Struggling With Your Down Payment? 3 Tips For Cash-Strapped Buyers

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Identifying Real Estate Risks After having a difficult time financially for quite some time, I realized that part of my problem was my personal housing costs. I really began evaluating what I wanted out of a home, and I realized that I needed to shop for a place that would work better for what I needed. I started paying more and more attention to real estate risks, and it occurred to me that I hadn't invested in a smart property. After talking with my real estate agent, I started focusing on changing my ways, and it was incredible to see how much brighter my future became.



As a prospective homebuyer, you already know that making the largest down payment possible is the best way to create equity in your home, as well as lowering the cost of your monthly mortgage payment. Unfortunately, it isn't always possible to save up a large down payment before your family needs to move ahead with plans to purchase a home. If you are ready to purchase your first home but haven't yet been able to amass enough money to make a large down payment, here are three possible options for you to consider.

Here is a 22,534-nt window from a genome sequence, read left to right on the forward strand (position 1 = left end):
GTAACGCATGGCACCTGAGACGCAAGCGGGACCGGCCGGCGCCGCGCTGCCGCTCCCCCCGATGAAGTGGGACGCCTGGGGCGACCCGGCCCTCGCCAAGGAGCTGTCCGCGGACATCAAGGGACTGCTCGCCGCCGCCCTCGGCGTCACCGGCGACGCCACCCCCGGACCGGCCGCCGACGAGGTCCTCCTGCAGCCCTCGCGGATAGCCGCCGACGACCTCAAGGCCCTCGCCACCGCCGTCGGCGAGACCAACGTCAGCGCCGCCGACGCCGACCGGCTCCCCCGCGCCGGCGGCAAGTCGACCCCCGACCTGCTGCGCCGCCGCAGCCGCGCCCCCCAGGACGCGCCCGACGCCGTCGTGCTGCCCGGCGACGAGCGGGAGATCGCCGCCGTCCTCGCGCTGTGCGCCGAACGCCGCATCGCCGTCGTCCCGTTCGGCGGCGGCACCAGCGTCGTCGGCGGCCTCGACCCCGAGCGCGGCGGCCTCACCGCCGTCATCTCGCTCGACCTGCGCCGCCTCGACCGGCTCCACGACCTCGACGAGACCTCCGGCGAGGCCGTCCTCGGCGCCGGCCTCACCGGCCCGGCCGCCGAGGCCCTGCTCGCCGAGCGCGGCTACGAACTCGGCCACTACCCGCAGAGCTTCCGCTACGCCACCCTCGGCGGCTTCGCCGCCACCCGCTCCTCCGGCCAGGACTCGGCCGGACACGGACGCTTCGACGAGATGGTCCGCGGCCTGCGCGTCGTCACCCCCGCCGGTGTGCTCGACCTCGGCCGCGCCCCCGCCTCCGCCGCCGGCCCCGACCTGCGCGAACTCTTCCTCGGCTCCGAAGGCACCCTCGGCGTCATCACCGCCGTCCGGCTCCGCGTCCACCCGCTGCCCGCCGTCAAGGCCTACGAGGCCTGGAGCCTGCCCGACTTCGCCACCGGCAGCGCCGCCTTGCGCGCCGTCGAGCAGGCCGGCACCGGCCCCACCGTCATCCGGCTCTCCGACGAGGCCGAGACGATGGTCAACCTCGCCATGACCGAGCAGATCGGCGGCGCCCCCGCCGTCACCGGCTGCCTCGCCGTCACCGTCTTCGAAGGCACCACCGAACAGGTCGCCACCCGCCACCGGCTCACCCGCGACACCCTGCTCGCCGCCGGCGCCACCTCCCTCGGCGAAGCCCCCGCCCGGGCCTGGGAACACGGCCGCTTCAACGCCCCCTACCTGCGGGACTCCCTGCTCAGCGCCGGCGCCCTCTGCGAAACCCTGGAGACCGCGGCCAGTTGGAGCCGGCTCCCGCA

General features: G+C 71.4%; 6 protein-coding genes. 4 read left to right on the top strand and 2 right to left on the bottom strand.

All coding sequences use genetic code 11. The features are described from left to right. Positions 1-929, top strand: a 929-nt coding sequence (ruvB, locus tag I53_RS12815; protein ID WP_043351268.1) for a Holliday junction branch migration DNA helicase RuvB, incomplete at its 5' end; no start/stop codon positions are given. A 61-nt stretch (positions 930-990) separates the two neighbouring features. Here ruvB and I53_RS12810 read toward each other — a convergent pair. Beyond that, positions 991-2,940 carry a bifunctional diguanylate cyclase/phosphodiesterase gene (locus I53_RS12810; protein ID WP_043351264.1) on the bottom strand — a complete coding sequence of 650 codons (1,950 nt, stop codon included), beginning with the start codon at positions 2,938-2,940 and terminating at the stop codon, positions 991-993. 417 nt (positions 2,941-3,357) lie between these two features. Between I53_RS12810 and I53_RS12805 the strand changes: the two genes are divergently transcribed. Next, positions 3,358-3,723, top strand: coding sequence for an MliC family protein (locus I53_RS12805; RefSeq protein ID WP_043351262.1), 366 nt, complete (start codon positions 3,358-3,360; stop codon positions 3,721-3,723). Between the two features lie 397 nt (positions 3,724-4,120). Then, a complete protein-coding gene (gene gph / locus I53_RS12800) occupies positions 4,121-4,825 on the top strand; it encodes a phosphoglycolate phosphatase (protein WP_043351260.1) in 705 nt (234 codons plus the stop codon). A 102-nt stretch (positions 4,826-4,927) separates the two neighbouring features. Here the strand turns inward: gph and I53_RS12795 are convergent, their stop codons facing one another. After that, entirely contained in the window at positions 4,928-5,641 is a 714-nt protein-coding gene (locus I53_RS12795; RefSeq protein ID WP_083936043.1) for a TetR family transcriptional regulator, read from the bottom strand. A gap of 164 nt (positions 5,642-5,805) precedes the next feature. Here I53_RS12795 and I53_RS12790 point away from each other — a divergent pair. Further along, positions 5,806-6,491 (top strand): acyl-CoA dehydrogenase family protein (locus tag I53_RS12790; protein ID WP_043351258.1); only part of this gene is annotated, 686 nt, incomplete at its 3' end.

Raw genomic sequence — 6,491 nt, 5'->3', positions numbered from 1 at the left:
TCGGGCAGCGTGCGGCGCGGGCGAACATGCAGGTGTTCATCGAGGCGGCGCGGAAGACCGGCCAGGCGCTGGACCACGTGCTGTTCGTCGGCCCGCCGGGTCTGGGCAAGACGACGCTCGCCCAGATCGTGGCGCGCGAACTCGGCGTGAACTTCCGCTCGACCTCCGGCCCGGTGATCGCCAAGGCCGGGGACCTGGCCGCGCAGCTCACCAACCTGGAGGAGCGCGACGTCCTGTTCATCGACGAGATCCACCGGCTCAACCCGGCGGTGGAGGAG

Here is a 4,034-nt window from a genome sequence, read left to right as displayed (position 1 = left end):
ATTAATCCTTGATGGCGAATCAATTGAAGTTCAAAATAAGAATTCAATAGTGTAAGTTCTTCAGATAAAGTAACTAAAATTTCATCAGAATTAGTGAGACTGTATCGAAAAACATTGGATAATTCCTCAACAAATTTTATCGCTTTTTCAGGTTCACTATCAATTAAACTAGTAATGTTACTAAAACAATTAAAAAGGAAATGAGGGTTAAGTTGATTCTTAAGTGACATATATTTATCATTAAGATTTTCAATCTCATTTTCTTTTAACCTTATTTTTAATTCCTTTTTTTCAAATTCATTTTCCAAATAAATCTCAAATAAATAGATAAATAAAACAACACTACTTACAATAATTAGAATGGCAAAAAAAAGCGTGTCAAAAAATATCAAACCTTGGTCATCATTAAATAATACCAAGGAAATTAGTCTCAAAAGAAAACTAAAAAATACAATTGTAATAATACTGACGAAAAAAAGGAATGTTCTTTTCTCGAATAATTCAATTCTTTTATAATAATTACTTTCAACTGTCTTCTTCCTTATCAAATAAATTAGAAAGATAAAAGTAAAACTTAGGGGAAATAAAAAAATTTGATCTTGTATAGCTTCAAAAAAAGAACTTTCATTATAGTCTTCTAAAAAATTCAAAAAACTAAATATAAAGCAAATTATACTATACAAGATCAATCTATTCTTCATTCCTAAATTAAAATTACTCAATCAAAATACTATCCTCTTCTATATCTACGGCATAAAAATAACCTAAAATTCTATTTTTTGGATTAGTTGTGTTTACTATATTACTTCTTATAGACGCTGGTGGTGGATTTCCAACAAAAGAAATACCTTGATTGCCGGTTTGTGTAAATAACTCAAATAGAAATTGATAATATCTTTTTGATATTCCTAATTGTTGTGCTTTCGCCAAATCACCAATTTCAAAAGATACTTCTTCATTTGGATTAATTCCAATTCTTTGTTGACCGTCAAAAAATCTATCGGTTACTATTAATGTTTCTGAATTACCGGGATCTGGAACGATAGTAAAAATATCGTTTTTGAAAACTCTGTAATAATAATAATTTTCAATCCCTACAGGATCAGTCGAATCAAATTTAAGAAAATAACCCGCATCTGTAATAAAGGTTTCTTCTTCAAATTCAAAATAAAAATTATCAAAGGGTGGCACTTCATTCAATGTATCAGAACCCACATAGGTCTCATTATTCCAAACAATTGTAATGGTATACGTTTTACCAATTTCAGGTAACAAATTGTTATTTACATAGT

Focus on low- or zero-down payment loan options

While not as prolifically available as they were during the years leading up to the subprime mortgage crisis a decade ago, some low- or zero-down loan options still exist. Buyers who have served in the military can apply for a VA home loan, which offers a zero-down option and the added savings of no prime mortgage interest (PMI) charge. The Navy Federal Credit Union is another option for those with a military background. 

Another zero-down option for a home loan is available through the USDA's Rural Development program. RD home loans are income-based and available only in certain eligible areas, and the homes purchased must meet guidelines for size, condition, and other criteria. 

The Federal Housing Authority (FHA) home loan is another option that requires only a small down payment of 3.5 percent. In addition to being a very low down payment option, FHA home loans are also available to borrowers with less than perfect credit. 

Consider using gift funds

Many types of home loans will allow borrowers to use gift funds that meet their guidelines. In most cases, the gift funds must be properly seasoned in the borrower's bank account and have documentation to show that they were obtained from an allowed source, such as a parent or other close relative. Gift funds must be a true gift, with no agreement for repayment, in order to be used in this manner when purchasing a home. 

Look for available assistance

To learn more about structuring your home purchase with little or nothing down, prospective buyers should take time to discuss their situation with their trusted real estate consultant. In addition to helping you find the best mortgage option, they can also direct you to any local down payment assistance programs, such as those that offer grants or special financing options that may be available in your immediate area. 

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